Wayne Rooney plays where he wants, says England manager Sam Allardyce
Sam Allardyce vowed to defer to captain Wayne Rooney over his positioning after starting life as England manager with a last-gasp 1-0 win over Slovakia in World Cup qualifying.football Updated: Sep 05, 2016 16:43 IST
Sam Allardyce vowed to defer to captain Wayne Rooney over his positioning after starting life as England manager with a last-gasp 1-0 win over Slovakia in World Cup qualifying.
Adam Lallana snatched a 95th-minute winner against 10-man Slovakia in Trnava on Sunday to prevent Allardyce from becoming the first England manager since Bobby Robson in 1982 not to win his first game.
Rooney, making a record 116th appearance for an England outfield player, adopted a deep-lying midfield role for much of the game despite Allardyce having said he would play in a number 10 position.
But Allardyce said: “This is the most decorated outfield player in England. He’s won everything at Man United, more or less, and at Champions League and domestic level.
“He holds a lot more experience at international football than me as an international manager.
“So using his experience with a team, and playing as a team member, it’s not for me to say where he’s going to play.
“It’s up to me to (ask): ‘Are you playing well in that position? And if you are playing well and contributing, that’s great.’
“Yes, I’d like him to get forward a bit more. He’s been a goalscorer all his life and I want him still to score goals, but he reads a game as he reads it.
“I must admit, he did play a little deeper than I thought he’d play. But I was pleased with his performance.”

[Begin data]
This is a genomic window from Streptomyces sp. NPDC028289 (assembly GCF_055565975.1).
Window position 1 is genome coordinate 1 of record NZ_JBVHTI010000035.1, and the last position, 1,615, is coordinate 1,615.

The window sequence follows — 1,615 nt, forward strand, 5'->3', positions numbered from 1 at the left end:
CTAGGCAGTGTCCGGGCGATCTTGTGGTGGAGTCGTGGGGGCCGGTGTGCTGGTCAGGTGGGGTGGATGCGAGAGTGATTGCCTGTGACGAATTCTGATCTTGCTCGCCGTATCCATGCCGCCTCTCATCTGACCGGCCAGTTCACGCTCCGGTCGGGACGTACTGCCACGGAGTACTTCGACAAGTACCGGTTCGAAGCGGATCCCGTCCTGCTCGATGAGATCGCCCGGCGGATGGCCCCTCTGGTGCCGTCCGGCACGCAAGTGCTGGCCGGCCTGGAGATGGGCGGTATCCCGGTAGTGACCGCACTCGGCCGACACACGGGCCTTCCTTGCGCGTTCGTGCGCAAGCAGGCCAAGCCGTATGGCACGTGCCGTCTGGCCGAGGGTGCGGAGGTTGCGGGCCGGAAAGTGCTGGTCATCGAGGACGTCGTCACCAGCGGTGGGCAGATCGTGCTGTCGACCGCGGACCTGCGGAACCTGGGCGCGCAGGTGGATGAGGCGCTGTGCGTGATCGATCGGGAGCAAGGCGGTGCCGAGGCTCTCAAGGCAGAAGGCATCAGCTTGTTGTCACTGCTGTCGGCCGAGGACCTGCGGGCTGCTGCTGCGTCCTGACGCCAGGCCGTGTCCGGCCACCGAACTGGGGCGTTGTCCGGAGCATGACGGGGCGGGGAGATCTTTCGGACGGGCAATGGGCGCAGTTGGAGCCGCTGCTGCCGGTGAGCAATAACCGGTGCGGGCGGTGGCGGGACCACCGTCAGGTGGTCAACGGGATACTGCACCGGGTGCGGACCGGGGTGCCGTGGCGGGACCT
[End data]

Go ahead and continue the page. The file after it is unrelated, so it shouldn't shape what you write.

Rooney, 30, started the game in midfield alongside Jordan Henderson in a 4-1-4-1 system.
He pushed up into a more orthodox number 10 role at half-time, only to retreat to a midfield holding role after Allardyce sent on Dele Alli for Henderson.
Rooney, England’s captain, has been playing as a number 10 for Manchester United this season and Allardyce indicated prior to Sunday’s game that he would use him in a similar role.
Adding to the confusion, Rooney himself told ITV he had played “where Sam wanted me to play”.
England dominated possession against a stubbornly unadventurous Slovakia team, but it took the 57th-minute dismissal of Martin Skrtel for the visitors to take control.
Skrtel, the former Liverpool centre-back, was booked in the second half for catching Harry Kane with a flailing arm and saw red after stamping on the same player’s calf.
Lallana hit the post and substitute Theo Walcott had a goal ruled out for offside as Slovakia threatened to pull off a repeat of their 0-0 draw against England at Euro 2016.
But with the last kick of the game, Lallana aimed a left-foot shot towards the near post and Slovakia goalkeeper Matus Kozacik could not prevent the ball squirming beneath him and trickling over the line.
Allardyce, who succeeded Roy Hodgson after Euro 2016, said the winning goal was “richly deserved”, but admitted it had come as a “huge relief”.
Slovakia coach Jan Kozak felt his team’s display had set the tone for the rest of their Group F campaign.
“If you want to be successful, you need to leave everything on the pitch,” he said.
“We, as a team, have the character and the enthusiasm. But the opposition were very tough.
“England are a good team, but they had fewer chances here than they did in the Euros. It was only when we went a man down that they created more.”
Allardyce, meanwhile, revealed an unlikely source of inspiration during his post-match press conference when he showed reporters a “lucky coin” he had been given before the game.
“A father and his son, who was in a wheelchair, came to the hotel this morning and said: ‘Is it OK if you have a picture with my son?” he said.
“When we finished, he said: ‘Here’s a lucky coin for you.’ So I said: ‘Thank you very much.’ In the end we had a little bit of luck and we won, so it’ll stay with me.”